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Research Briefs

Key Findings from “Sexual Identity, Sex of Sexual Contacts, and Health-Related Behaviors among Students in Grades 9–12 - United States and selected sites, 2015”

This research translation summarizes a national CDC survey from 2015 on sexual identity and health-related behaviors of high school students. The report found that students who identify a...

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Key FINDINGS on Sexual Violence from the “Global status report on violence prevention 2014”

This research translation provides a summary of key findings on sexual violence as a component of interpersonal violence that is the wider focus of the Global Status Report on Violence Pr...

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Key Findings from Sexual Violence Victimization and Associations with Health in a Community Sample of African American Women

Basile, Smith, Fowler, Walters, and Hamburger (2016) offer a window into the lived experiences of African American women in Sexual violence victimization and associations with health in a...

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Issue 22: What's missing from the news on sexual violence? An analysis of coverage, 2011-2013

This publication explores how sexual violence is portrayed in the news and considers the implications of these portrayals for prevention advocates and journalists interested in discussing not just the details of sexual violence, but also how to end it. The findings lay the foundation for ongoing work to define more effective messages about sexual violence that can support prevention policies.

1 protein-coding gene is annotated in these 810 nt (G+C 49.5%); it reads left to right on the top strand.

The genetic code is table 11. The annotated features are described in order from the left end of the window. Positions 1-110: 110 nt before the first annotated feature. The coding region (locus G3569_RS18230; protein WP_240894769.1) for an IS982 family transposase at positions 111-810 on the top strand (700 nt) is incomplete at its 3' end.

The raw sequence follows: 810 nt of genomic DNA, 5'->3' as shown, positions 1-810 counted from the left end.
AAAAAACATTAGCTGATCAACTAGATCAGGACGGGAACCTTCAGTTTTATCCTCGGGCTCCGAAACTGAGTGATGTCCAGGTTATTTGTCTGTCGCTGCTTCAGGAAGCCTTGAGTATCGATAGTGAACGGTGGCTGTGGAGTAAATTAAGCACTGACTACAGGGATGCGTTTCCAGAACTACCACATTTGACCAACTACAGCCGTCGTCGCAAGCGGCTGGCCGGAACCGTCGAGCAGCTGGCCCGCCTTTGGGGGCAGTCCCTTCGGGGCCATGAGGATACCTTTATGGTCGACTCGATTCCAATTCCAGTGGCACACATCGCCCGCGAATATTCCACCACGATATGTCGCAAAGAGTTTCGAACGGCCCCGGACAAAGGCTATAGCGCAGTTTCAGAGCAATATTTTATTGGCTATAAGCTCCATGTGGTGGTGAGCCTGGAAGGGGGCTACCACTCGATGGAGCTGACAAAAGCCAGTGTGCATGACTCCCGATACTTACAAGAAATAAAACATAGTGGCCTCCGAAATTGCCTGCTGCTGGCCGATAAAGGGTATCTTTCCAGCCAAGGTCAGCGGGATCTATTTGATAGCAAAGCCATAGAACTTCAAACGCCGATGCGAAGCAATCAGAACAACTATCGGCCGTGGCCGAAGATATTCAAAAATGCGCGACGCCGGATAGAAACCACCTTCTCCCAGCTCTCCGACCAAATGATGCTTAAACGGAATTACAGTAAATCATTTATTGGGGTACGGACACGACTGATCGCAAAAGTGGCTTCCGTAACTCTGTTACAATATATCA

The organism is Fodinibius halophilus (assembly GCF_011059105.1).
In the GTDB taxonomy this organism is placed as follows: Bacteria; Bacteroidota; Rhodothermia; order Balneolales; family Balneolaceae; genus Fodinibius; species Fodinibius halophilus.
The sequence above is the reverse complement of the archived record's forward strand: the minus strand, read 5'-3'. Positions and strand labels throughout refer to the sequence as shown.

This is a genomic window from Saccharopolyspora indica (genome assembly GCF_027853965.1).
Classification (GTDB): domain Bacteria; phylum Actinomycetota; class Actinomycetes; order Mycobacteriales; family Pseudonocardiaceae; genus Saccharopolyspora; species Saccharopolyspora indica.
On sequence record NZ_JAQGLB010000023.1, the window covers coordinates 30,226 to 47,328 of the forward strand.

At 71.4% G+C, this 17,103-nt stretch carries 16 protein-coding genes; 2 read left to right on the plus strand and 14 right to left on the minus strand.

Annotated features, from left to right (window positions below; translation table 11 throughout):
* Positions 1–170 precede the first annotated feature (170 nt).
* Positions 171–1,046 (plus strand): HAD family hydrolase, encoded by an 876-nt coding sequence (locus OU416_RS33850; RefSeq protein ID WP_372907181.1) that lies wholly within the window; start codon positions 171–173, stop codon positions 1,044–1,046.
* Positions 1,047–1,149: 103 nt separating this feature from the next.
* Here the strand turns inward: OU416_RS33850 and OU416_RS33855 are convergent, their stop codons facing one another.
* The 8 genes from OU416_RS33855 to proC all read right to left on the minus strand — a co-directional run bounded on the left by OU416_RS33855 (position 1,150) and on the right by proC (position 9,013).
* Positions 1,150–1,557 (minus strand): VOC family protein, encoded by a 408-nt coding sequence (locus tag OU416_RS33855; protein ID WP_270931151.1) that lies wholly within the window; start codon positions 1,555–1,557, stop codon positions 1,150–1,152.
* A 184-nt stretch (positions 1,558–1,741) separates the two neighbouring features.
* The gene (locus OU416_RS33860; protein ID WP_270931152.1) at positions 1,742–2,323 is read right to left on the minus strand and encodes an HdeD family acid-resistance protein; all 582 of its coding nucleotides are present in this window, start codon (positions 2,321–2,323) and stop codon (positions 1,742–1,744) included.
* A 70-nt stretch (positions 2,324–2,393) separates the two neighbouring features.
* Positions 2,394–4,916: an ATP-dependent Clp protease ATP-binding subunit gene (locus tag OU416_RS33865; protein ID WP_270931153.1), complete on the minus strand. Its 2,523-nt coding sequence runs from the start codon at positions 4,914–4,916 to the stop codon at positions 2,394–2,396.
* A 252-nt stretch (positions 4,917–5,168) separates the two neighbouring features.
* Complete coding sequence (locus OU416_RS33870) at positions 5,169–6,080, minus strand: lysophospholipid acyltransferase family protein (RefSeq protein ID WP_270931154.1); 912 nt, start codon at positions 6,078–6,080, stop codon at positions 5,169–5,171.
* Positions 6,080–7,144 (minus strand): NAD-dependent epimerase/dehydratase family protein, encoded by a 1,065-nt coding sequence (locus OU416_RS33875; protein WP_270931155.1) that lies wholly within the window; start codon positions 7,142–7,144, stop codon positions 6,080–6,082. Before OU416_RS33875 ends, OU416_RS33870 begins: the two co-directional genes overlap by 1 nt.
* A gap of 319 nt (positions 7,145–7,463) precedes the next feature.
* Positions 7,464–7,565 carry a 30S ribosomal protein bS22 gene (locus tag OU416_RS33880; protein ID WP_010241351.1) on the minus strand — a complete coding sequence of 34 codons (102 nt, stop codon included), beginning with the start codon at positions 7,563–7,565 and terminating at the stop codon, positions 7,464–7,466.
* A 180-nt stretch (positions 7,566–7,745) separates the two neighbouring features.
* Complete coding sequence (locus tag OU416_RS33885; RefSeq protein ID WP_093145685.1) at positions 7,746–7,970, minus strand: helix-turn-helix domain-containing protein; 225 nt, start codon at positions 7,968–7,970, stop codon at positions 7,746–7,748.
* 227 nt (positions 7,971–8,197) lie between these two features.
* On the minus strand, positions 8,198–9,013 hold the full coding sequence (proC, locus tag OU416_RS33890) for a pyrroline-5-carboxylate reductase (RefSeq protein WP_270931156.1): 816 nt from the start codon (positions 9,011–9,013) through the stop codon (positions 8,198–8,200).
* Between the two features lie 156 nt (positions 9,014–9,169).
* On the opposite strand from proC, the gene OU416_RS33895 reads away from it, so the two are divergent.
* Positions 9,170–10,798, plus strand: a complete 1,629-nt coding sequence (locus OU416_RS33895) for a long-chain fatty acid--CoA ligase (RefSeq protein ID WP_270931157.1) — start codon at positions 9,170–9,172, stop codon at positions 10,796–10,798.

This work is part of a multi-year collaboration between the National Sexual Violence Resource Center and Berkeley Media Studies Group.

Key Findings: Rethinking Serial Perpetration

The serial perpetration hypothesis — which suggests that a small number of men perpetrate the vast majority of rapes, and that these men perpetrate multiple rapes over time — has played an important role in the field of rape prevention as a model of sexual violence, especially raising awareness of rapists who have not been identified by the criminal justice system. A 2015 study published in JAMA Pediatrics, A Trajectory Analysis of the Campus Serial Rapist Assumption, raises questions about the serial perpetrator hypothesis.

Although it is clear that a subset of perpetrators do commit multiple acts of rape over time, the research suggests that most perpetrators do not chronically offend over time. Instead, perpetrators are much more heterogeneous in terms of their risk factors, methods of coercion, and pattern of offending over time.

 

Principales hallazgos del estudio ‘La victimización mediante violencia sexual y sus asociaciones con la salud en una muestra comunitaria de mujeres hispanas’

Esta traducción resume los principales hallazgos del estudio “La victimización de Violencia Sexual y de las asociaciones de la salud en una muestra de la comunidad de las mujeres hispanas,” realizado por K. C. Basile, S.G. Smith, M.L. Walters, D.N. Fowler, K. Hawk y M.E. Hamburger. Los hallazgos del estudio se basan en nuestra comprensión de los efectos de la violencia sexual en mujeres latinas y pueden orientar nuestras estrategias tanto de prevención de la violencia sexual como de respuesta a ésta.

En inglés.